133 of 138 people found the following review helpful
Tis Not Angela, Nor Should It, Or Could It Be,
This review is from: 'Tis: A Memoir (Hardcover)
Angela's Ashes was a unique accomplishment on many levels. Tis was doomed before it ever came out because it would suffer by comparison. However, this is still a great read by an interesting man who has great sensitivity to dialogue, and makes some stinging social observations with great subtlety. The books cannot be compared unless you have strong feelings about the skill the writer had, or did not have in either volume. Is the language rougher, yes, this is a man describing his life, not a child. Does he have opinions that are black and white, with little room for gray at times, yes. Part of the problem with moving from one book to the next, is that the memories of a child, and terrible memories at that, are a powerful force to draw you in, and cause one to feel great sympathy and pain for the child. Then the child becomes a man, and it's much more difficult to carry the same empathy from the first book to the second. In fact I don't think it is possible. If you have read neither book, read this first, and then Angela's Ashes. The books change dramatically when you do. The harsh criticism of the man becomes infinitely more complex and difficult if you learn of the childhood that was his formative years. Most autobiographies, or biographies cover a life, not pieces of a life that in this case are still unfolding. The abrupt change from book one to book two is caused, I believe, because they are bound separately. If he had covered the same period in his life with a single book it would have been more comfortable for the reader. I am glad that he did break his life up, as Angela's Ashes will forever remain a book that will gain the title of a "Classic". Book one was brilliant, it was the author's first, it won The Pulitzer, it one other awards, it is about to be shown as a major motion picture. There is no one that can follow that act #1. Frank McCourt is a great writer who I wish had come to us sooner. I hope he lives to be a hundred so I may selfishly read as much as possible of what he writes.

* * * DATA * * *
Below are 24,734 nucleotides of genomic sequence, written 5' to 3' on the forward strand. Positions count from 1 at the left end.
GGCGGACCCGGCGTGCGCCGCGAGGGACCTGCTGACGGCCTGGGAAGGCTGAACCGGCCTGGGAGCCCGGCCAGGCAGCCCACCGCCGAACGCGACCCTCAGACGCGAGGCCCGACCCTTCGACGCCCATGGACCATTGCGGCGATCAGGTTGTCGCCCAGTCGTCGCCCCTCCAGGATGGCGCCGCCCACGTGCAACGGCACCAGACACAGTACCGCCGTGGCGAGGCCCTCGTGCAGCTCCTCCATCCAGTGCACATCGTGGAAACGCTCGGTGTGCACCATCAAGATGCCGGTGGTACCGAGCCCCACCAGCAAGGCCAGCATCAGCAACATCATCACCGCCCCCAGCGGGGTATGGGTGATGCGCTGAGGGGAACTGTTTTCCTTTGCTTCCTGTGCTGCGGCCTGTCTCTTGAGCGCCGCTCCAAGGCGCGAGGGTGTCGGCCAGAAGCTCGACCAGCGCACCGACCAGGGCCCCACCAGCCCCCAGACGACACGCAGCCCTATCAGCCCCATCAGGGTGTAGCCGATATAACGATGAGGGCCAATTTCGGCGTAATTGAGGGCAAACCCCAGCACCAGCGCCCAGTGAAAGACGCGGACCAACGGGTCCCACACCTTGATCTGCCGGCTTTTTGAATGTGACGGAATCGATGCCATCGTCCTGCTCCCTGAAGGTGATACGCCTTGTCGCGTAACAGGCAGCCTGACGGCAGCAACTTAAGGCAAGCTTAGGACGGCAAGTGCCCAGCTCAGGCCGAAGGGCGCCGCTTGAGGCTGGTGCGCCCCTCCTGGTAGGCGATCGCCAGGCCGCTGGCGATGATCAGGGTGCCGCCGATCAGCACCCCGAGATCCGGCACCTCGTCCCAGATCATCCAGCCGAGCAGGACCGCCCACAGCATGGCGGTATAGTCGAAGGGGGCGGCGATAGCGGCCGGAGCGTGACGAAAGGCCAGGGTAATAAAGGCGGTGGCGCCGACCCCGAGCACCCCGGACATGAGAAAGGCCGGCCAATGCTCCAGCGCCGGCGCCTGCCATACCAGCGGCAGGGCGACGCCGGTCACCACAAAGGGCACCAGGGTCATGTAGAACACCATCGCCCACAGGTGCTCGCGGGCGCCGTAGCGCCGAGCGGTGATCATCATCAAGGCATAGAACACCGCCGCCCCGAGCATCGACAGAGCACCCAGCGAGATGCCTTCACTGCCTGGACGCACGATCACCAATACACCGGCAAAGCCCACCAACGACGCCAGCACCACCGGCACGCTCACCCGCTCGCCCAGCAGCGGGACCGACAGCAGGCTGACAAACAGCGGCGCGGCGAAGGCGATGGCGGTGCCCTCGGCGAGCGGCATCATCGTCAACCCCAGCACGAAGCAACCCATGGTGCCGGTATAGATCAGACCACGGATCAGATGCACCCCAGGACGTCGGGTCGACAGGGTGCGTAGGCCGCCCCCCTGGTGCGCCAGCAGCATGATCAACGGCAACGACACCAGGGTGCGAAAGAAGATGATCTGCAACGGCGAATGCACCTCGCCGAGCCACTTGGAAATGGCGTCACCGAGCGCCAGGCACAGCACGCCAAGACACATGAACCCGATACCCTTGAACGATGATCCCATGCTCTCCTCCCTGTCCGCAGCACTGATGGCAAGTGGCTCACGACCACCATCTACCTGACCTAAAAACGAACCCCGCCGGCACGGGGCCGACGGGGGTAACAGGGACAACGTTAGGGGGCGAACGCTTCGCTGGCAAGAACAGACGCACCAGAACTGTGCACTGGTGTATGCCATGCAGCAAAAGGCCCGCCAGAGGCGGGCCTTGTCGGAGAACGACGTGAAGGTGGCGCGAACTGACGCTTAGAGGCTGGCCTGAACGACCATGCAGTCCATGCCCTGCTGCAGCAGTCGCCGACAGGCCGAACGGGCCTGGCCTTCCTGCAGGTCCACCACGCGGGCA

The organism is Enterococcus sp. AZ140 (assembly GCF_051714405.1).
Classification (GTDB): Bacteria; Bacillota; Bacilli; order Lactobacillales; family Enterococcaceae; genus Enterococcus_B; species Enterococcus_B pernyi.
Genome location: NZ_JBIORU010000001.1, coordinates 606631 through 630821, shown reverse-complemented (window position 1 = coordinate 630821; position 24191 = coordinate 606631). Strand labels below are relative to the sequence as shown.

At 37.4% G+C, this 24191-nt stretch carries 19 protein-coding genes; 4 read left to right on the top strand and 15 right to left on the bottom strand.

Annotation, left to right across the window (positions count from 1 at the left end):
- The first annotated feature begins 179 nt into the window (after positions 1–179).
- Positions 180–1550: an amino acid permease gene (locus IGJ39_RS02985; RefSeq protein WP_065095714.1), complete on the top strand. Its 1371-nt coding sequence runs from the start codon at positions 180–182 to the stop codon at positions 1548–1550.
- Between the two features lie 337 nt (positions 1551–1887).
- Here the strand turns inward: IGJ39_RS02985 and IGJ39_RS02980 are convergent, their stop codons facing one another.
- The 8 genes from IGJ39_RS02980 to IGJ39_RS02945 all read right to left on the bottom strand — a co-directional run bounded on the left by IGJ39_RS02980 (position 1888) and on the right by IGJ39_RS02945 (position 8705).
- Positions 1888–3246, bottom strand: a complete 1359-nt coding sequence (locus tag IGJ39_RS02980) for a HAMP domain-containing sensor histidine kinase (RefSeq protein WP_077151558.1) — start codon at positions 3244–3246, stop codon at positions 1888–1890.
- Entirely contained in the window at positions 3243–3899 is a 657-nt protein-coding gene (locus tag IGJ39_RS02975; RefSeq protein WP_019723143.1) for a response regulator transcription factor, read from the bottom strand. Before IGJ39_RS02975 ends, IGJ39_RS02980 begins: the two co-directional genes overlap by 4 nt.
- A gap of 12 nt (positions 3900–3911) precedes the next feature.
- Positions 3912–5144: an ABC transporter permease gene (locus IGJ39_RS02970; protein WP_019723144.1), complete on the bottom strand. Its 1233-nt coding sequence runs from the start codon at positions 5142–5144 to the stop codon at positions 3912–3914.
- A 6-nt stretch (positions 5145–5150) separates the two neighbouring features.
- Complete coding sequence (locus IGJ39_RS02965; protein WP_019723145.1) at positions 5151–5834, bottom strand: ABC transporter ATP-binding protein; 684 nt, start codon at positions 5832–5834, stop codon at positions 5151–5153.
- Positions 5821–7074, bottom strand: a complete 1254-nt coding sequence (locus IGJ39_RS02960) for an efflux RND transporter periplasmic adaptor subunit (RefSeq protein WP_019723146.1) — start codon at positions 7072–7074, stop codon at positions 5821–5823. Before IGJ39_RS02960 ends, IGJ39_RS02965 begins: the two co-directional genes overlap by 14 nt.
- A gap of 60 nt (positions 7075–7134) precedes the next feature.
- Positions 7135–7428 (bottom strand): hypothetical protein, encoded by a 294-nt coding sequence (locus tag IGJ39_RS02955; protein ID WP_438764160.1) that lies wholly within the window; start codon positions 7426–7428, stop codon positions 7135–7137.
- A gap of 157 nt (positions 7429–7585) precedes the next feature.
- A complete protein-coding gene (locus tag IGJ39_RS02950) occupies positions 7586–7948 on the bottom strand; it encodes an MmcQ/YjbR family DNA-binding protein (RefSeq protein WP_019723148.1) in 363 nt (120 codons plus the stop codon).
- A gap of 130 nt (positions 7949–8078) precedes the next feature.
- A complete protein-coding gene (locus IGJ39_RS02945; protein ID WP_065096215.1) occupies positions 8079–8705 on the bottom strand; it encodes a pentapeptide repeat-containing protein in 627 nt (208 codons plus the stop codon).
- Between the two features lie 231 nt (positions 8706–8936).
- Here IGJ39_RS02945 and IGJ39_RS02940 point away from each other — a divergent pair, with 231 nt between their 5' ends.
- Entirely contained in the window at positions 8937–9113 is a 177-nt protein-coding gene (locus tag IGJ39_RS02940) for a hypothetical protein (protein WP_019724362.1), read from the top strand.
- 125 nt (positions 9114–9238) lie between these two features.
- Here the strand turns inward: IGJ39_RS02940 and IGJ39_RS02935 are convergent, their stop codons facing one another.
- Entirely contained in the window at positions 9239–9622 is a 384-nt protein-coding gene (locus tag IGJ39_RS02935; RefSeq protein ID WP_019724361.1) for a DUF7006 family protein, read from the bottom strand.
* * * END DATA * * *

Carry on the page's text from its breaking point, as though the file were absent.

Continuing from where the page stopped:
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Initial post: May 17, 2011 3:07:14 PM PDT
I am in total agreement. I did enjoy "Tis" very much, sadly he is gone now but he did leave his mark as a writer.
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